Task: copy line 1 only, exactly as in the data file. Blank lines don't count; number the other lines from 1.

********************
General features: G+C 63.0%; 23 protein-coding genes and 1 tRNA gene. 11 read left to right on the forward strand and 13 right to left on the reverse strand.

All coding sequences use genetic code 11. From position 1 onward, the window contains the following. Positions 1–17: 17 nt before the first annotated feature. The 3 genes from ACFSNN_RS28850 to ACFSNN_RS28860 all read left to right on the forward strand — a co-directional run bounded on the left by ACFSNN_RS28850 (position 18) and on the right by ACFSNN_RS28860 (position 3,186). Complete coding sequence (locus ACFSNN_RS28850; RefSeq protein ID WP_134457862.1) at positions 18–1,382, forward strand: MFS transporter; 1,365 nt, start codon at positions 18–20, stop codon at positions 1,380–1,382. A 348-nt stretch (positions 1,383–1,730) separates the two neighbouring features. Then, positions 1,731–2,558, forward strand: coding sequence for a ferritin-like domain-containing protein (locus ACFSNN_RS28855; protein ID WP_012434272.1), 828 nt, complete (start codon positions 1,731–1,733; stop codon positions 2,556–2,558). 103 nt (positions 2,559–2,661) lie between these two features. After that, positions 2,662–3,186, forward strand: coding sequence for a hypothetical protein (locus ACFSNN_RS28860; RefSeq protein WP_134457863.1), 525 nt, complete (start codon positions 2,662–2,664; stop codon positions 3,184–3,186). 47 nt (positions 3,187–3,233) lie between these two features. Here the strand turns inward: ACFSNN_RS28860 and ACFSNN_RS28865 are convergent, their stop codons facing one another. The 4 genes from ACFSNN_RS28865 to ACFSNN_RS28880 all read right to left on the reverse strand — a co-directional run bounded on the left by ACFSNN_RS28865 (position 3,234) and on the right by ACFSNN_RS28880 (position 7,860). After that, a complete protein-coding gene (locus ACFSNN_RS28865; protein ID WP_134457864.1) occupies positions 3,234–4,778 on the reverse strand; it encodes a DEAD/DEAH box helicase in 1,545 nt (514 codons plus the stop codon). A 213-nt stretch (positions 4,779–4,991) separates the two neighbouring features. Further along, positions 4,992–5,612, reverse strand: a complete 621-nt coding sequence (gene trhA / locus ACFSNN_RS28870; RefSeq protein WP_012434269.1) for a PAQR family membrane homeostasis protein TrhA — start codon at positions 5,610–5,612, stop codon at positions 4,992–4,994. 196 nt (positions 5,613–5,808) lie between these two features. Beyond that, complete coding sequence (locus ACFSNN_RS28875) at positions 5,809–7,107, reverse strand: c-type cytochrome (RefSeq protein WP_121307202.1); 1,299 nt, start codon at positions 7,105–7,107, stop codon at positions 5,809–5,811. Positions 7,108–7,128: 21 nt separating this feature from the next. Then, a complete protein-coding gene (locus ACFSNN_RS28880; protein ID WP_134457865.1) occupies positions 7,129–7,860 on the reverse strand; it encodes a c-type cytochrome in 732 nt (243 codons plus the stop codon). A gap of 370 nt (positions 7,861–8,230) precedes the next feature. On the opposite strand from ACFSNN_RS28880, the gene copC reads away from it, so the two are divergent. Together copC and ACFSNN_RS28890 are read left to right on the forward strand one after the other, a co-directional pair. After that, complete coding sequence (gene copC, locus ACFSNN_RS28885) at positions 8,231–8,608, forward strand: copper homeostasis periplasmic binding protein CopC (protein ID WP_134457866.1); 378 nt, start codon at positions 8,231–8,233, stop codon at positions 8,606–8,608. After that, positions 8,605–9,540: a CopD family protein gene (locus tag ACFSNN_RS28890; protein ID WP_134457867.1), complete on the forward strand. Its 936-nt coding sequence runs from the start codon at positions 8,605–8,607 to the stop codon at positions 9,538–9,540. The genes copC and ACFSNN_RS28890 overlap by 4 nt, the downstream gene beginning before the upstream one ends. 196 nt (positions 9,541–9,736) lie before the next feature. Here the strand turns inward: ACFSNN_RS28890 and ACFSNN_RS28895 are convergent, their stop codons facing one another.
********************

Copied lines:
General features: G+C 63.0%; 23 protein-coding genes and 1 tRNA gene. 11 read left to right on the forward strand and 13 right to left on the reverse strand.